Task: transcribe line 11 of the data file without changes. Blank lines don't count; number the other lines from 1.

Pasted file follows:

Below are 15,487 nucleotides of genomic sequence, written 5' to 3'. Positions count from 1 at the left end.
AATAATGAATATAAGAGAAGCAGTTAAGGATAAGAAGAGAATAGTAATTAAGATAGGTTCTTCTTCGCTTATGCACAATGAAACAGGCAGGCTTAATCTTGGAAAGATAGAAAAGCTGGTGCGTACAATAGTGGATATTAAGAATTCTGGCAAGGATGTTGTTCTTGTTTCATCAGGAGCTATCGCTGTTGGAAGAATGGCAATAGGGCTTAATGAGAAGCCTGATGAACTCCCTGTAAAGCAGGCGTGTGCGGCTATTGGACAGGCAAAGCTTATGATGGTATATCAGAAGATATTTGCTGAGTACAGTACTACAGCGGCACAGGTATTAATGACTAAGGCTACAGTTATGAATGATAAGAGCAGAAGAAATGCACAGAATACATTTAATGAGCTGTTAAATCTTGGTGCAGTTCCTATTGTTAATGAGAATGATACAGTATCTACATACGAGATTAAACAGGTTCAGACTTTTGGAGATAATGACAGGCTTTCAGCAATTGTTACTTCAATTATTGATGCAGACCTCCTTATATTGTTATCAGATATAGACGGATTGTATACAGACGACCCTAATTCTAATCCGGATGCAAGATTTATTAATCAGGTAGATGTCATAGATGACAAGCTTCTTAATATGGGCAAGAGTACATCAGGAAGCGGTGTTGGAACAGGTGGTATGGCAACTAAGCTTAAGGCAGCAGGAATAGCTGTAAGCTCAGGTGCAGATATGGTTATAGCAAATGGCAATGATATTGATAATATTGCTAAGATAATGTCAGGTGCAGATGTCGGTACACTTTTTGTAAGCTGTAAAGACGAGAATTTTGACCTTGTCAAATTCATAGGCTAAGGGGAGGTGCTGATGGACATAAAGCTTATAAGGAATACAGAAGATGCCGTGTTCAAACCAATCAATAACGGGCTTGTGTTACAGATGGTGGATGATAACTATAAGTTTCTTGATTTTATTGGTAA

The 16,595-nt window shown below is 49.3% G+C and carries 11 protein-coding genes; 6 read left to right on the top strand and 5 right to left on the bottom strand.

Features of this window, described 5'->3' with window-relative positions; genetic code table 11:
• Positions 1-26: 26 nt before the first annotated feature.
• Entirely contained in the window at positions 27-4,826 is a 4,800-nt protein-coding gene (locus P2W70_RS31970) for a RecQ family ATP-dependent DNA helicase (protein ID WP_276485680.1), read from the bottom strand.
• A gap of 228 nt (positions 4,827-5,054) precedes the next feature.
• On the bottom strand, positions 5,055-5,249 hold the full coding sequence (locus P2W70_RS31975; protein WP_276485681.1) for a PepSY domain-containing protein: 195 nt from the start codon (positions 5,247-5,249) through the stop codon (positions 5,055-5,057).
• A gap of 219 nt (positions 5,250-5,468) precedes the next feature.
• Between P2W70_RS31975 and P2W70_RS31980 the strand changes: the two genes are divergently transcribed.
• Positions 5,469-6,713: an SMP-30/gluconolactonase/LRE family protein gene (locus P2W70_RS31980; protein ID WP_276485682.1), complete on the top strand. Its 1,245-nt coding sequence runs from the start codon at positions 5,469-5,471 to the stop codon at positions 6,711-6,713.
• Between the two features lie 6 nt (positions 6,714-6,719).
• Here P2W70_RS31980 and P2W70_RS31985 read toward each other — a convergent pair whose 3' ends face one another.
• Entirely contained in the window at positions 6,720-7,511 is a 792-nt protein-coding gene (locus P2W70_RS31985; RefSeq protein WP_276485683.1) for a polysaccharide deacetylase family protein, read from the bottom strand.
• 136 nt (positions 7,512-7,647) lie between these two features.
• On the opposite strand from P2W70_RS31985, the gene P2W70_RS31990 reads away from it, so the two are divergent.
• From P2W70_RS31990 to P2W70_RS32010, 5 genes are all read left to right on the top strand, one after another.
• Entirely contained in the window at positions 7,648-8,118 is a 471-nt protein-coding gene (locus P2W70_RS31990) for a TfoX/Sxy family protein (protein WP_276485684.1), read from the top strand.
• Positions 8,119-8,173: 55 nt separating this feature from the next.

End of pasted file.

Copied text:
• Positions 5,469-6,713: an SMP-30/gluconolactonase/LRE family protein gene (locus P2W70_RS31980; protein ID WP_276485682.1), complete on the top strand. Its 1,245-nt coding sequence runs from the start codon at positions 5,469-5,471 to the stop codon at positions 6,711-6,713.